churches to oversee priests or ministers; considered in
           some churches to be successors of the twelve Apostles of
           Christ
      2: port wine mulled with oranges and cloves
      3: (chess) a piece that can be moved diagonally over unoccupied
         squares of the same color

From Moby Thesaurus II by Grady Ward, 1.0 :

  53 Moby Thesaurus words for "bishop":
     Aaronic priesthood, Grand Penitentiary, Holy Father,
     Melchizedek priesthood, Seventy, abuna, antipope, apostle,
     archbishop, archdeacon, archpriest, bishop coadjutor, canon,
     cardinal, cardinal bishop, cardinal deacon, cardinal priest,
     castle, chaplain, chessman, coadjutor, curate, deacon, dean,
     diocesan, ecclesiarch, elder, exarch, hierarch, high priest, king,
     knight, man, metropolitan, papa, patriarch, pawn, penitentiary,
     piece, pontiff, pope, prebendary, prelate, priest, primate, queen,
     rector, rook, rural dean, subdean, suffragan, teacher, vicar
  
  

From Easton's 1897 Bible Dictionary :

  Bishop
     an overseer. In apostolic times, it is quite manifest that there
     was no difference as to order between bishops and elders or
     presbyters (Acts 20:17-28; 1 Pet. 5:1, 2; Phil. 1:1; 1 Tim. 3).
     The term bishop is never once used to denote a different office
     from that of elder or presbyter. These different names are
     simply titles of the same office, "bishop" designating the
     function, namely, that of oversight, and "presbyter" the dignity
     appertaining to the office. Christ is figuratively called "the
     bishop [episcopos] of souls" (1 Pet. 2:25).
     

From Bouvier's Law Dictionary, Revised 6th Ed (1856) :

  BISHOP. An ecclesiastical officer, who is the chief of the clergy of his 
  diocese, and is the archbishop's assistant. Happily for this country, these 
  officers are not recognized by law. They derive all their authority from the 
  churches over which they preside. Bishop's COURT, Eng. law. An 
  ecclesiastical court held in the cathedral of each diocese, the judge of 
  which is the bishop's chancellor. 
  
  

From U.S. Gazetteer Places (2000) :

  Bishop, CA -- U.S. city in California
     Population (2000):    3575
     Housing Units (2000): 1867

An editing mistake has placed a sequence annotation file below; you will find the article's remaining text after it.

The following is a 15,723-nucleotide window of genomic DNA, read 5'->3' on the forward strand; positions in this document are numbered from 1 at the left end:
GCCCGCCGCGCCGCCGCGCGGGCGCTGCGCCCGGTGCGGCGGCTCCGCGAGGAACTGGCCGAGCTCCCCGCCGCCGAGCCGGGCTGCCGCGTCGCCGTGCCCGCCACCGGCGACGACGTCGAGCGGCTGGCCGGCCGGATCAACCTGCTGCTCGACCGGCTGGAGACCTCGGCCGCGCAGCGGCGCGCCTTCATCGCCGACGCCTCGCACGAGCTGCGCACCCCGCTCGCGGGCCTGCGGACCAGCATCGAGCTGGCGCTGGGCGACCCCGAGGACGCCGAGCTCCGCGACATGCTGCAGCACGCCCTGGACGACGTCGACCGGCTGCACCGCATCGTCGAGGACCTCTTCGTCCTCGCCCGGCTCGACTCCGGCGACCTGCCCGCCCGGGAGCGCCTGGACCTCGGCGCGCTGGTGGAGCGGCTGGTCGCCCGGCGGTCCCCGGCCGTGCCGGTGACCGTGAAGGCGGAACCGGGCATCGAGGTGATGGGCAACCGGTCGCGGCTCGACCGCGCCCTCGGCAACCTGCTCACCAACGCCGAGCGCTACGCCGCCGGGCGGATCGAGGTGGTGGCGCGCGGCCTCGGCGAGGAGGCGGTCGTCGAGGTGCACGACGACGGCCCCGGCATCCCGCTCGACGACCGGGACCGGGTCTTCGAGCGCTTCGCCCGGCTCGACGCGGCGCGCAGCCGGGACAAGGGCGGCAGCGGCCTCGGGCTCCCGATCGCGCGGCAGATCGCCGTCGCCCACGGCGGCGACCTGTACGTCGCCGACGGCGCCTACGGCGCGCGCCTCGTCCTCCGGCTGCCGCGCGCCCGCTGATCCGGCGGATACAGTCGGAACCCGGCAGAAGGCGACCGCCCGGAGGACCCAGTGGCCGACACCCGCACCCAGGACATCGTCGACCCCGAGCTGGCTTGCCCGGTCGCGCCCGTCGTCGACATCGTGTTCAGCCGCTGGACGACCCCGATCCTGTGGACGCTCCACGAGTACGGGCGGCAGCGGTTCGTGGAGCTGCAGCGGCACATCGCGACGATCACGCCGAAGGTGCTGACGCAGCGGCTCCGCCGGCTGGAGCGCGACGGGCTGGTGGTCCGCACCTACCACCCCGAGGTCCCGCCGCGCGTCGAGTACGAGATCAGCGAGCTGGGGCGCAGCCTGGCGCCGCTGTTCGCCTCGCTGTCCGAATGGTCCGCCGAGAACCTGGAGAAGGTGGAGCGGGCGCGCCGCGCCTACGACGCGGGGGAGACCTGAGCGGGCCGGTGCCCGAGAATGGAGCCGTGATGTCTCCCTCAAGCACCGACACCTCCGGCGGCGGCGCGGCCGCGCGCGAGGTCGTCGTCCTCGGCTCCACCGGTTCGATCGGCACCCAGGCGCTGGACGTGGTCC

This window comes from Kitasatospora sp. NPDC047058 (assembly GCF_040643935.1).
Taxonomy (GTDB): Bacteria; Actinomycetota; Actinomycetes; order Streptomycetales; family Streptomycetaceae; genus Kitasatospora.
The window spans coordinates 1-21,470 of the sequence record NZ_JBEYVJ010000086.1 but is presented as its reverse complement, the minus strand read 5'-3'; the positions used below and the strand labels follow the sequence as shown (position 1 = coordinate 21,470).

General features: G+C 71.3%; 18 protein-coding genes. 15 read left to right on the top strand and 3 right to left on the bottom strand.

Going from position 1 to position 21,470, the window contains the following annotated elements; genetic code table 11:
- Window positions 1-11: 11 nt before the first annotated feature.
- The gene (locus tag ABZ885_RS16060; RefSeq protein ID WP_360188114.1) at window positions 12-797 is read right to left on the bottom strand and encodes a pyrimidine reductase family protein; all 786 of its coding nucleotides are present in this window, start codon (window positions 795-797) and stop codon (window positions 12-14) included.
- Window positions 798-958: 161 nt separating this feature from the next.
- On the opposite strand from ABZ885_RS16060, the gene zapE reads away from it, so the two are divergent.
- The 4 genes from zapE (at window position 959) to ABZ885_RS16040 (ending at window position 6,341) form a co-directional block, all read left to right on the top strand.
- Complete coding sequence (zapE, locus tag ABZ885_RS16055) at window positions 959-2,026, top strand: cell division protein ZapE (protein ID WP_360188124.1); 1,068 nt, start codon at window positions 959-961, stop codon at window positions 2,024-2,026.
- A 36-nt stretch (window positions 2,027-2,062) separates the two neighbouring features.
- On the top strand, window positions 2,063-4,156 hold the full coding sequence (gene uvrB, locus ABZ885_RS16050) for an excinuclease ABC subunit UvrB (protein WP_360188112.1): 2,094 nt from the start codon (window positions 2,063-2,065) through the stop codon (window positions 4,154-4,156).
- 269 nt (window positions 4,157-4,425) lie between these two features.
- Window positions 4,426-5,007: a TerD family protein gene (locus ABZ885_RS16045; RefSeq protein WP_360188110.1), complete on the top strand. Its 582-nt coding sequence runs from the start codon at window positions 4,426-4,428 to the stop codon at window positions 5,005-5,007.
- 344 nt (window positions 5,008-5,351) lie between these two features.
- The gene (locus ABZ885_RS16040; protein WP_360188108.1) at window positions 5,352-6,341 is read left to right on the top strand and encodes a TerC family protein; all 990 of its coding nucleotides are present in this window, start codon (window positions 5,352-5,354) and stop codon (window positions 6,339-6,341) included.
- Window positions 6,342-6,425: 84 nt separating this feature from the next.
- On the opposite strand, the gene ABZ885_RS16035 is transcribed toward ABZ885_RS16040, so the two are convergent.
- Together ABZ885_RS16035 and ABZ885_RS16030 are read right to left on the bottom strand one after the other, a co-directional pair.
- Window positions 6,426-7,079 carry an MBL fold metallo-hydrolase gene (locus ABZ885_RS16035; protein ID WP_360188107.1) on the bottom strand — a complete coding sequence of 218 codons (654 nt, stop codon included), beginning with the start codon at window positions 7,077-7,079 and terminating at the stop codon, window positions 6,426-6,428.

Land area (2000):     1.750266 sq. miles (4.533169 sq. km)
     Water area (2000):    0.000000 sq. miles (0.000000 sq. km)
     Total area (2000):    1.750266 sq. miles (4.533169 sq. km)
     FIPS code:            06798
     Located within:       California (CA), FIPS 06
     Location:             37.365087 N, 118.394896 W
     ZIP Codes (1990):    
     Note: some ZIP codes may be omitted esp. for suburbs.
     Headwords:
      Bishop, CA
      Bishop
  

From U.S. Gazetteer Places (2000) :

  Bishop, GA -- U.S. town in Georgia
     Population (2000):    146
     Housing Units (2000): 67
     Land area (2000):     0.775768 sq. miles (2.009231 sq. km)
     Water area (2000):    0.000000 sq. miles (0.000000 sq. km)
     Total area (2000):    0.775768 sq. miles (2.009231 sq. km)
     FIPS code:            08200
     Located within:       Georgia (GA), FIPS 13
     Location:             33.816355 N, 83.436304 W
     ZIP Codes (1990):     30621
     Note: some ZIP codes may be omitted esp. for suburbs.
     Headwords:
      Bishop, GA
      Bishop
  

From U.S. Gazetteer Places (2000) :

  Bishop, TX -- U.S. city in Texas
     Population (2000):    3305
     Housing Units (2000): 1269
     Land area (2000):     2.370688 sq. miles (6.140054 sq. km)
     Water area (2000):    0.000000 sq. miles (0.000000 sq. km)
     Total area (2000):    2.370688 sq. miles (6.140054 sq. km)
     FIPS code:            08392
     Located within:       Texas (TX), FIPS 48
     Location:             27.585178 N, 97.799437 W
     ZIP Codes (1990):     78343
     Note: some ZIP codes may be omitted esp. for suburbs.
     Headwords:
      Bishop, TX
      Bishop